Bogotá Inaugurates Innovative Municipal Drug Treatment Program

Twitching and ill at ease in their current surroundings, Maria and Pablo Camargo describe their addiction to basuco — the base cocaine which has many of Bogotá’s 15,000 street-dwellers in its grasp.
Richard McColl | 4 March 2013

BOGOTÁ, Colombia — Twitching and ill at ease in their current surroundings, Maria and Pablo Camargo describe their addiction to basuco — the base cocaine which has many of Bogotá’s 15,000 street-dwellers in its grasp.

Maria, who looks much older than her 24 years, began smoking basuco at 16. Her 22-year-old brother Pablo started at the age of 9. An escape from the hardships of life which left them on the streets, they now eke out a living in downtown Bogotá by collecting discarded recyclable material for resale, or begging at traffic lights to feed their addiction.

Both Maria and Pablo are being treated at the Mobile Health Centers for Drug Addicts (known by the Spanish acronym Centro de Atención Civil, or CAMAD) — an initiative led by Bogotá Mayor Gustavo Petro and the city’s secretary of health, Guillermo Alfonso Jaramillo.

But times have been hard for the siblings.

“One month ago, I relapsed and started smoking basuco again. My brother relapsed 15 days ago,” said Maria, who was one of the first addicts to be treated at CAMAD.

City official: Drug addicts in a state of ‘neo-slavery’

Bogotá is no stranger to homelessness, and the downtown Candelaria district where foreign tourists enjoy the city’s museums and coffee shops is precisely where Maria and Pablo spend their days. It is here that many of Bogotá’s less fortunate — living on the periphery of society — struggle on a day-to-day existence of addiction and crime.

In a move to address the problem of homelessness, Both Petro and Jaramillo have people like Maria and Pablo in mind when discussing the problem of homelessness.

“Drug addicts are in a state of neo-slavery, subjecting them to exploitation, sexual and otherwise. We must be strong in the battle against the drug trafficker but at the same time offer our full assistance to the patient, since this is an illness,” Jaramillo said.

Government statistics show that violence and petty crime, long associated in Bogotá with homelessness and drug addiction, have fallen. Health officials say this is a result of the work of the CAMADs in helping to get addicts off the streets.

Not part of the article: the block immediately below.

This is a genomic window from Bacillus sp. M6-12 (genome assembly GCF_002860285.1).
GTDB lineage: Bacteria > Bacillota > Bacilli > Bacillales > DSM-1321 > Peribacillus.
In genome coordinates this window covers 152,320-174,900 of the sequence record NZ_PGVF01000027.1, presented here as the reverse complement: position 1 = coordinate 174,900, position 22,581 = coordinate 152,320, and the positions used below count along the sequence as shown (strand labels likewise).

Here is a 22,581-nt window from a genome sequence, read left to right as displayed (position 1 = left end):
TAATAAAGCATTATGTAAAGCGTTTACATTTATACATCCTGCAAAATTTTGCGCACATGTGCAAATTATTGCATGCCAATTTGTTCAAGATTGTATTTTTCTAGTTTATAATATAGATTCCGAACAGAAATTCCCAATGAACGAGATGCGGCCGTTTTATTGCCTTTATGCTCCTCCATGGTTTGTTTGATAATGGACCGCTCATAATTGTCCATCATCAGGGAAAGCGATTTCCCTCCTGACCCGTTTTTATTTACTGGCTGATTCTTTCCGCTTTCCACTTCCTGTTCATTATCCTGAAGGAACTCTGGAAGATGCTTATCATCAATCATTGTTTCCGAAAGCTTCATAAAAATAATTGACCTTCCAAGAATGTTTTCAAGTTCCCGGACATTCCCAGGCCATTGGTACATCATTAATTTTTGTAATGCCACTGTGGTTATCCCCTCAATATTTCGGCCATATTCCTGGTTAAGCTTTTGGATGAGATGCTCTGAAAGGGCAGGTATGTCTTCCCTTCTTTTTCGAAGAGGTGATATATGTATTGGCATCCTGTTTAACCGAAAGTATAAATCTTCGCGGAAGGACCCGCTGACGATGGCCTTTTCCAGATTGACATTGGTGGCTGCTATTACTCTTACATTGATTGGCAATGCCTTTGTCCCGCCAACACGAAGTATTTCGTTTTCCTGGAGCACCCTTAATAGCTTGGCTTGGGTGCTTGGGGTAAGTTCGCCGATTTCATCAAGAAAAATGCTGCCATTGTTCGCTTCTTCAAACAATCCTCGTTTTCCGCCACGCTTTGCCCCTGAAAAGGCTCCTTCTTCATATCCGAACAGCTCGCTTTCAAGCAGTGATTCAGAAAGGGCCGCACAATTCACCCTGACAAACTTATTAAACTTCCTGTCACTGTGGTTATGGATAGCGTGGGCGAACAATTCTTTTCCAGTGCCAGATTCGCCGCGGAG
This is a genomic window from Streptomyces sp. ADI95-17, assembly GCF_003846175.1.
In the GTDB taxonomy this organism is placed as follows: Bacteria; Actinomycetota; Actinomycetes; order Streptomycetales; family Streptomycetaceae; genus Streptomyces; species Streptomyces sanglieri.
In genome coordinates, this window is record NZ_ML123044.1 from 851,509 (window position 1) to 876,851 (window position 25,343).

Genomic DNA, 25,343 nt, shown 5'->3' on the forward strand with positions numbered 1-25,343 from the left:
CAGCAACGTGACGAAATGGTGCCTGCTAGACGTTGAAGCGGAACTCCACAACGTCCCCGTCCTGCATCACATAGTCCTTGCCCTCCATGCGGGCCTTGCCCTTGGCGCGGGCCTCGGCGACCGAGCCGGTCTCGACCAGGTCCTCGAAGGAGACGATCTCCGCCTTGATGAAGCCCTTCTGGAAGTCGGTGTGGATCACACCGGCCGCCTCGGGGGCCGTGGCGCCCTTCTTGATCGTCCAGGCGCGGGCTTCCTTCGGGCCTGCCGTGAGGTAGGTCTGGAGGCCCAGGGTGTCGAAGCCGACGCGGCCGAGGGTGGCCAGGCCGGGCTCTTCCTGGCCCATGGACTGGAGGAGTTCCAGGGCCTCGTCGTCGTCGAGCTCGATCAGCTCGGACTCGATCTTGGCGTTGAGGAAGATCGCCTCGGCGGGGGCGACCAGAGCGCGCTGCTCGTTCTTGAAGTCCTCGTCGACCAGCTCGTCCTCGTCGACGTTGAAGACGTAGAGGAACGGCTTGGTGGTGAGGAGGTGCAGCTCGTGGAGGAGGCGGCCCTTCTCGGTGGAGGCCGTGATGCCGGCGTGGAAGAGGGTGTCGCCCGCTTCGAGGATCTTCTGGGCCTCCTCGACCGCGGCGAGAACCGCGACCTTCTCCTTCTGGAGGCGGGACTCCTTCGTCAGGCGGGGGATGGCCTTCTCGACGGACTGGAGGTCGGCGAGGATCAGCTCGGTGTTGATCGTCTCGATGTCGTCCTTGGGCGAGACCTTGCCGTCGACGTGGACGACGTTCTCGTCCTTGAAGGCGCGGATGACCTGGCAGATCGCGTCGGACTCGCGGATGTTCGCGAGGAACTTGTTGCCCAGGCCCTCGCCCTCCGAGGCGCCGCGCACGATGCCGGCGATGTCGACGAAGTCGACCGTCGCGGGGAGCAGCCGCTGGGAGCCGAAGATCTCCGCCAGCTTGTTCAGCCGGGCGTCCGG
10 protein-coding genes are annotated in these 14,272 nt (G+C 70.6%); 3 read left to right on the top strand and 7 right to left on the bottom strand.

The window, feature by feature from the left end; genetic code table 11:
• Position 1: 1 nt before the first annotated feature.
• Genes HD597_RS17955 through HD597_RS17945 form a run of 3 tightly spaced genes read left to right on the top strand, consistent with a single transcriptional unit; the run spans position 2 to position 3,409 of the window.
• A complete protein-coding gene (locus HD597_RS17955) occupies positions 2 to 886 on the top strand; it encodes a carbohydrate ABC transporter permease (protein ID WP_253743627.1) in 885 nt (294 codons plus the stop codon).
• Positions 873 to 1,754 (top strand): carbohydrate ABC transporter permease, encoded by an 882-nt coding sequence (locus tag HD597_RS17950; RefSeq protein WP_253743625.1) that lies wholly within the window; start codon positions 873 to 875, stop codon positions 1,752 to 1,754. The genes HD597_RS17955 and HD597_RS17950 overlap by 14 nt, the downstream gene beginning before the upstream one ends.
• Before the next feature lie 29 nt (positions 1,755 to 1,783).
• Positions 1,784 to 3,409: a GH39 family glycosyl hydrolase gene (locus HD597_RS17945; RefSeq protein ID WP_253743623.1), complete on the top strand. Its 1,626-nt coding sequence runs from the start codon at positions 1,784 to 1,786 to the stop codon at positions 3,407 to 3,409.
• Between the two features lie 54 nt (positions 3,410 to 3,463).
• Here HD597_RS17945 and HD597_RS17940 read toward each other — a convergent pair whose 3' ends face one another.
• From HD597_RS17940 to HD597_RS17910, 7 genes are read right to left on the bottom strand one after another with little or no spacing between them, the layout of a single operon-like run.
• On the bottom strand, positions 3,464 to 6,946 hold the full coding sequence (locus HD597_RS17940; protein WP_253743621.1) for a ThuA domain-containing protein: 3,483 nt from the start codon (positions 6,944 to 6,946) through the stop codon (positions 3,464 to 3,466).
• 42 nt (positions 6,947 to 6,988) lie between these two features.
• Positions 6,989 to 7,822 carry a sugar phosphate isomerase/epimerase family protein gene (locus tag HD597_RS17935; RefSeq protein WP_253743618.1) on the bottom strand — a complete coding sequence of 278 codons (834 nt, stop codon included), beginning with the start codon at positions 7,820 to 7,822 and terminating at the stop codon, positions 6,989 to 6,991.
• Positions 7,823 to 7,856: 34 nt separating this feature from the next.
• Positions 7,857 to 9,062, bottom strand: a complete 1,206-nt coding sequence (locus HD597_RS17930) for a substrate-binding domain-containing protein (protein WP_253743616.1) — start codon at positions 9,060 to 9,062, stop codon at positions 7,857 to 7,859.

Some locals opposed to CAMAD initiative

In the last four months, more than 2,500 people have been treated in the two existing CAMADS. As Jaramillo said, “some Colombians think we are wasting our money, but we need to get the message across that these are people who deserve our attention.”

The CAMADs, staffed by doctors accustomed to working in slums plagued by crime and addiction, best resemble mobile ambulances that cater to the health needs of impoverished people. The aim is to reduce cases of HIV/AIDS, hepatitis, tuberculosis and other diseases.

Bogotá’s police department is involved, too. According to police sources, a two-gram fold of basuco costs between 1,000 and 3,000 pesos (55 cents to $1.70). Police Maj. Alba Alvarez said it no longer makes sense to crack down on only consumers, but to also focus on the capital’s 453 dealing centers.

“In the 1990s, Colombia went from being a drug-producing country to a drug-consuming one,” said Alvarez, though he acknowledged that many Bogotá residents remain opposed to these treatment centers. He suggested that this is due to a lack of accurate information about what the CAMADs actually do.

Turf wars in the Bronx

Dr. Dario Fernandez, who heads the CAMAD in a neighborhood unofficially known as the Bronx, has encountered firsthand the confusion created by the installation of the health unit.

“Locals approached to ask why we dispensed drugs in a district already rife with narcotics,” he said. “The CAMADs do not hand out narcotics. We provide medications under prescription. We treat those who are most vulnerable.”

Bogotá’s Bronx is a byword for urban decay in the capital. Located a few blocks west of the presidential palace, the once-fashionable district — named after the New York borough of the same name — is today inhabited by an internally displaced population forced to move to the city due to rural violence. In December 2012, a notorious drug gang active in the Bronx threatened to burn CAMAD down.

Nevertheless, municipal authorities hope to open five more CAMADs this year, in key areas including a prison. Said Jaramillo: “Bogotá has to be the leader in a network dedicated to dealing with drug dependency.”

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